Mar. 20, 2008 Scientists at British Antarctic Survey (BAS) in collaboration with the Technical University of Braunschweig (TUBS), Germany have completed the first ever series of flights by autonomous unmanned aerial vehicles (UAVs) in Antarctica. This is the first time that unpiloted UAVs have been used in the Antarctic and the successful flights open up a major new technique for gathering scientific data in the harshest and remotest environment on Earth.
Dr Phil Anderson of BAS says, "This is a huge technological achievement for BAS and TUBS. Apart from take-off and landing, when the UAVs are controlled by radio, the aircraft are completely autonomous, flying on their own according to a pre-programmed flight plan. Each flight lasts for 40 minutes, covering around 45 km and taking 100 measurements a second, so waiting for the UAV to return safely after its research mission was very exciting. Seeing the first UAV come back successfully was a real heart-in-the-mouth moment."
Following trials during the austral winter of 2007, the UAVs successfully completed 20 flights between October and December 2007, including four over the Weddell Sea. They were fitted with instruments to record the exchange of heat between the lower atmosphere and sea ice. During the Antarctic winter, the Weddell Sea freezes, and because of its bright white colour, the ice reflects heat and helps to cool the planet. However, sea ice is a major unknown feedback mechanism in the Earth's climate system and scientists need to discover more about it and its sensitivity to climate change.
Using UAVs to gather this kind of data is a major step forward, allowing scientists to study areas that are too costly to reach using ships or conventional aircraft. According to Anderson, "UAVs allow scientists to reach the parts others cannot reach -- the future of much atmospheric research will be robotic."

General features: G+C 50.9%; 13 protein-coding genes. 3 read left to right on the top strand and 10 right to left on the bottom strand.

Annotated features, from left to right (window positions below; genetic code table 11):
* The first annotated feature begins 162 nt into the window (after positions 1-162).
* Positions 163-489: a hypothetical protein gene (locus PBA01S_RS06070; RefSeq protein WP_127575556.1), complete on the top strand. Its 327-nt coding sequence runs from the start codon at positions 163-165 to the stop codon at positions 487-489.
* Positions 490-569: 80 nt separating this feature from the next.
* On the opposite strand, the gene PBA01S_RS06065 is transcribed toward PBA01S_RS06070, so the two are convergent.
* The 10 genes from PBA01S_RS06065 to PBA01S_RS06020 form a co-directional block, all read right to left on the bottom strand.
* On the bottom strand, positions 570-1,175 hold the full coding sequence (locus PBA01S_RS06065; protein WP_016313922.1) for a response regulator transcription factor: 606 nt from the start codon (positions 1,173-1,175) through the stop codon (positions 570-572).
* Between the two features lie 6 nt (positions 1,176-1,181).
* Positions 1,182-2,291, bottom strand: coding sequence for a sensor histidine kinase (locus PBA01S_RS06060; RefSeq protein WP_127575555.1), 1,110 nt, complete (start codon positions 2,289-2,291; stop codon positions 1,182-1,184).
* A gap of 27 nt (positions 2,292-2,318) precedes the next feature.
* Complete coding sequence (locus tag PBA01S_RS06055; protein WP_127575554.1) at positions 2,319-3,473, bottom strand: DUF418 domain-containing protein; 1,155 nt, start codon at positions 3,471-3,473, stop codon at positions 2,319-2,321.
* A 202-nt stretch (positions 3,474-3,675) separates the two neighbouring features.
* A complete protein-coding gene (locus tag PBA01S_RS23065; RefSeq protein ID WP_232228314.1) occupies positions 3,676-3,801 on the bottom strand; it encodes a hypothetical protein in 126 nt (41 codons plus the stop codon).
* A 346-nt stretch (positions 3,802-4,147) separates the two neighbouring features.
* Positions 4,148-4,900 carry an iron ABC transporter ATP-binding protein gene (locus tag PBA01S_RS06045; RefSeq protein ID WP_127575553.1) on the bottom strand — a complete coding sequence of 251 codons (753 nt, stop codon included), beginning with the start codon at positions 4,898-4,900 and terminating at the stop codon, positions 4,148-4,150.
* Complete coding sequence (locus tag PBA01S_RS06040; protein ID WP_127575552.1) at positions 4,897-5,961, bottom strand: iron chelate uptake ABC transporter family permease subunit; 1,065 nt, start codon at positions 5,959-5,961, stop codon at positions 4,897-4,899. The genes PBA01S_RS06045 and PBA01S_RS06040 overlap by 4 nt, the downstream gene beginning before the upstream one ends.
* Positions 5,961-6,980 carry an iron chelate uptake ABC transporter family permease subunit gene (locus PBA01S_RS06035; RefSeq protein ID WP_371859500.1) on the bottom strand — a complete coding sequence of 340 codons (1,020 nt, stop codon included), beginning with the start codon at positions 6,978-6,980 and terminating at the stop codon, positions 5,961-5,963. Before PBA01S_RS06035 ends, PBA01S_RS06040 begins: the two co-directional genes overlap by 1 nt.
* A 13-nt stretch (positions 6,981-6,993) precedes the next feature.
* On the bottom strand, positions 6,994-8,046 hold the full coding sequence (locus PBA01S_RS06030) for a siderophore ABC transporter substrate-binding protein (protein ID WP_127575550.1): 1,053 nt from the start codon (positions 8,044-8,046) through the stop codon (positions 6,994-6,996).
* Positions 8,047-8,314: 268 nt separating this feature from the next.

Despite the enormous physical and technical challenges BAS's UAV team had to overcome -- not least learning how to keep batteries operating at very low temperatures and how to operate radio controls for take off and landing in thick gloves and mitts -- the Antarctic is actually an ideal place to pioneer UAV technology. "UAVs are physically harder to operate in the Antarctic, but far easier in safety terms because there is virtually nothing sensitive to hit. Our next challenge will be to operate UAVs in the depths of the Antarctic winter," says Anderson.
Each UAV has a wingspan of 2m and weighs 6kg. They are electric powered, using state-of-the-art Lithium Ion Polymer (LIPo) battery packs. Electric power ensures that the aircraft are suitable for both atmospheric physics and chemistry studies. Take off is by catapult and landing by skis onto snow, and a modified Tucker Snocat is used as "mission control".
The four UAVs were transported to BAS's Halley research station on the Brunt Ice Shelf on board BAS's Royal Research Ship Ernest Shackleton in late 2006. Scientists from BAS and the Technical University of Braunschweig (Germany) then spent 10 months testing the UAVs and perfecting safe take offs and landings before the first successful data-gathering flight on 30 October 2007.
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